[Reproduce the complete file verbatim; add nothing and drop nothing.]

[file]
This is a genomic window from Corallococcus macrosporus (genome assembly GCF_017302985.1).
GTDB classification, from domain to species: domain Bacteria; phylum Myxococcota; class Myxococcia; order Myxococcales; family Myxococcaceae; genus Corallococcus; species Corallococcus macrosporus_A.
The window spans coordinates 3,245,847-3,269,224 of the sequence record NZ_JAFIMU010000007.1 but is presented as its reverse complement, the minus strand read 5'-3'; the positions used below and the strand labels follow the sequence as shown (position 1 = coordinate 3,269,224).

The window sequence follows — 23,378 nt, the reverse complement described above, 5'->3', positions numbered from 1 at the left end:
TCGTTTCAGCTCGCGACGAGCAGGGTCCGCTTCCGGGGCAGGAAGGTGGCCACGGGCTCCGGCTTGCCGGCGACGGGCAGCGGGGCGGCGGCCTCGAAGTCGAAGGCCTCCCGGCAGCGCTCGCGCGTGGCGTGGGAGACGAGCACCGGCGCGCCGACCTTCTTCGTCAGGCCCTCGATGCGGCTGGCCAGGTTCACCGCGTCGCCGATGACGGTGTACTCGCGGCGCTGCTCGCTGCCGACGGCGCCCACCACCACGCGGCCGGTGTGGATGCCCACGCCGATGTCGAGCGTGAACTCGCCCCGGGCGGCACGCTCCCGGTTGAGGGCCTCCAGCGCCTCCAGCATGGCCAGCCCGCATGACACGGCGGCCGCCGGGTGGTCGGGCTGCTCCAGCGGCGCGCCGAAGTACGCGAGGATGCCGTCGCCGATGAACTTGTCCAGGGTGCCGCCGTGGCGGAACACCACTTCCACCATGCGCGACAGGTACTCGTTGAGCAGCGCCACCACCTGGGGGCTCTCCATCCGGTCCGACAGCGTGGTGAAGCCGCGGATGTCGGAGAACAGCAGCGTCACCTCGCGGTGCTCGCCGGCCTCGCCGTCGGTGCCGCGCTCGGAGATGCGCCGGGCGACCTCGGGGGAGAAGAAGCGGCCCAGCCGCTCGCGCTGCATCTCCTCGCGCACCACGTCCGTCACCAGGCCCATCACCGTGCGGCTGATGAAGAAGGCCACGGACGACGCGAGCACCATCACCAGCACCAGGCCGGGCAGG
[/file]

This is a genomic window from Corallococcus macrosporus (genome assembly GCF_017302985.1).
GTDB classification, from domain to species: domain Bacteria; phylum Myxococcota; class Myxococcia; order Myxococcales; family Myxococcaceae; genus Corallococcus; species Corallococcus macrosporus_A.
The window spans coordinates 3,245,847-3,269,224 of the sequence record NZ_JAFIMU010000007.1 but is presented as its reverse complement, the minus strand read 5'-3'; the positions used below and the strand labels follow the sequence as shown (position 1 = coordinate 3,269,224).

The window sequence follows — 23,378 nt, the reverse complement described above, 5'->3', positions numbered from 1 at the left end:
TCGTTTCAGCTCGCGACGAGCAGGGTCCGCTTCCGGGGCAGGAAGGTGGCCACGGGCTCCGGCTTGCCGGCGACGGGCAGCGGGGCGGCGGCCTCGAAGTCGAAGGCCTCCCGGCAGCGCTCGCGCGTGGCGTGGGAGACGAGCACCGGCGCGCCGACCTTCTTCGTCAGGCCCTCGATGCGGCTGGCCAGGTTCACCGCGTCGCCGATGACGGTGTACTCGCGGCGCTGCTCGCTGCCGACGGCGCCCACCACCACGCGGCCGGTGTGGATGCCCACGCCGATGTCGAGCGTGAACTCGCCCCGGGCGGCACGCTCCCGGTTGAGGGCCTCCAGCGCCTCCAGCATGGCCAGCCCGCATGACACGGCGGCCGCCGGGTGGTCGGGCTGCTCCAGCGGCGCGCCGAAGTACGCGAGGATGCCGTCGCCGATGAACTTGTCCAGGGTGCCGCCGTGGCGGAACACCACTTCCACCATGCGCGACAGGTACTCGTTGAGCAGCGCCACCACCTGGGGGCTCTCCATCCGGTCCGACAGCGTGGTGAAGCCGCGGATGTCGGAGAACAGCAGCGTCACCTCGCGGTGCTCGCCGGCCTCGCCGTCGGTGCCGCGCTCGGAGATGCGCCGGGCGACCTCGGGGGAGAAGAAGCGGCCCAGCCGCTCGCGCTGCATCTCCTCGCGCACCACGTCCGTCACCAGGCCCATCACCGTGCGGCTGATGAAGAAGGCCACGGACGACGCGAGCACCATCACCAGCACCAGGCCGGGCAGG